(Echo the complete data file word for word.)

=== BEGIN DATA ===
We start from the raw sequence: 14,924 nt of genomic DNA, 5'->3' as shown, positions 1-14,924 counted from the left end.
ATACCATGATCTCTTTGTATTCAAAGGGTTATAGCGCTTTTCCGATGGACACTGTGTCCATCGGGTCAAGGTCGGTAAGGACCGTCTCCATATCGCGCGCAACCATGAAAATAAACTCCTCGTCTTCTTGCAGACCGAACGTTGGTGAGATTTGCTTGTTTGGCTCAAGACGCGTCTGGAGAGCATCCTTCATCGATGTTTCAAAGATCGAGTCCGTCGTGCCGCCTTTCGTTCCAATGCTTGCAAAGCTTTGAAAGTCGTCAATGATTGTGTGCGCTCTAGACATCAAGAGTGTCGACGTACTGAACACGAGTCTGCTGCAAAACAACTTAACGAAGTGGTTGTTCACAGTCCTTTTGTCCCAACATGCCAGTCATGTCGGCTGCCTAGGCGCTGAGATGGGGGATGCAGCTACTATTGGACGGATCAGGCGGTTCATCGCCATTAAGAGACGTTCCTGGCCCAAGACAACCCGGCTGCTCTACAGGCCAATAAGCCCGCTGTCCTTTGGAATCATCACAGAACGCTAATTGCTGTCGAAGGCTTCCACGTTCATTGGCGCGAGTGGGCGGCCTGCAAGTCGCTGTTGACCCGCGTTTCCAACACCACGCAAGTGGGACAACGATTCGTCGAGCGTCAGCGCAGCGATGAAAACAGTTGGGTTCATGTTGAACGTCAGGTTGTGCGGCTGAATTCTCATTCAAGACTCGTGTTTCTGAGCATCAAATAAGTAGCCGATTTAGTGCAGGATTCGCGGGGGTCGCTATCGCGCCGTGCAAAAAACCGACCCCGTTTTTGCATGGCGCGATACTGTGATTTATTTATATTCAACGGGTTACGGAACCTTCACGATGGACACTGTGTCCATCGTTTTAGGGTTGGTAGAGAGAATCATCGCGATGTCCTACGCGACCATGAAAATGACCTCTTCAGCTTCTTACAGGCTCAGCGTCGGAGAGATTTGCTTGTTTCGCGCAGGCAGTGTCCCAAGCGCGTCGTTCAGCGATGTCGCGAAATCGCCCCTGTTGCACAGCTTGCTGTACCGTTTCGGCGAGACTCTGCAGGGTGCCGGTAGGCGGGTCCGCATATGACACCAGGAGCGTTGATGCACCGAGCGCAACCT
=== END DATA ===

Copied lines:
We start from the raw sequence: 14,924 nt of genomic DNA, 5'->3' as shown, positions 1-14,924 counted from the left end.
ATACCATGATCTCTTTGTATTCAAAGGGTTATAGCGCTTTTCCGATGGACACTGTGTCCATCGGGTCAAGGTCGGTAAGGACCGTCTCCATATCGCGCGCAACCATGAAAATAAACTCCTCGTCTTCTTGCAGACCGAACGTTGGTGAGATTTGCTTGTTTGGCTCAAGACGCGTCTGGAGAGCATCCTTCATCGATGTTTCAAAGATCGAGTCCGTCGTGCCGCCTTTCGTTCCAATGCTTGCAAAGCTTTGAAAGTCGTCAATGATTGTGTGCGCTCTAGACATCAAGAGTGTCGACGTACTGAACACGAGTCTGCTGCAAAACAACTTAACGAAGTGGTTGTTCACAGTCCTTTTGTCCCAACATGCCAGTCATGTCGGCTGCCTAGGCGCTGAGATGGGGGATGCAGCTACTATTGGACGGATCAGGCGGTTCATCGCCATTAAGAGACGTTCCTGGCCCAAGACAACCCGGCTGCTCTACAGGCCAATAAGCCCGCTGTCCTTTGGAATCATCACAGAACGCTAATTGCTGTCGAAGGCTTCCACGTTCATTGGCGCGAGTGGGCGGCCTGCAAGTCGCTGTTGACCCGCGTTTCCAACACCACGCAAGTGGGACAACGATTCGTCGAGCGTCAGCGCAGCGATGAAAACAGTTGGGTTCATGTTGAACGTCAGGTTGTGCGGCTGAATTCTCATTCAAGACTCGTGTTTCTGAGCATCAAATAAGTAGCCGATTTAGTGCAGGATTCGCGGGGGTCGCTATCGCGCCGTGCAAAAAACCGACCCCGTTTTTGCATGGCGCGATACTGTGATTTATTTATATTCAACGGGTTACGGAACCTTCACGATGGACACTGTGTCCATCGTTTTAGGGTTGGTAGAGAGAATCATCGCGATGTCCTACGCGACCATGAAAATGACCTCTTCAGCTTCTTACAGGCTCAGCGTCGGAGAGATTTGCTTGTTTCGCGCAGGCAGTGTCCCAAGCGCGTCGTTCAGCGATGTCGCGAAATCGCCCCTGTTGCACAGCTTGCTGTACCGTTTCGGCGAGACTCTGCAGGGTGCCGGTAGGCGGGTCCGCATATGACACCAGGAGCGTTGATGCACCGAGCGCAACCT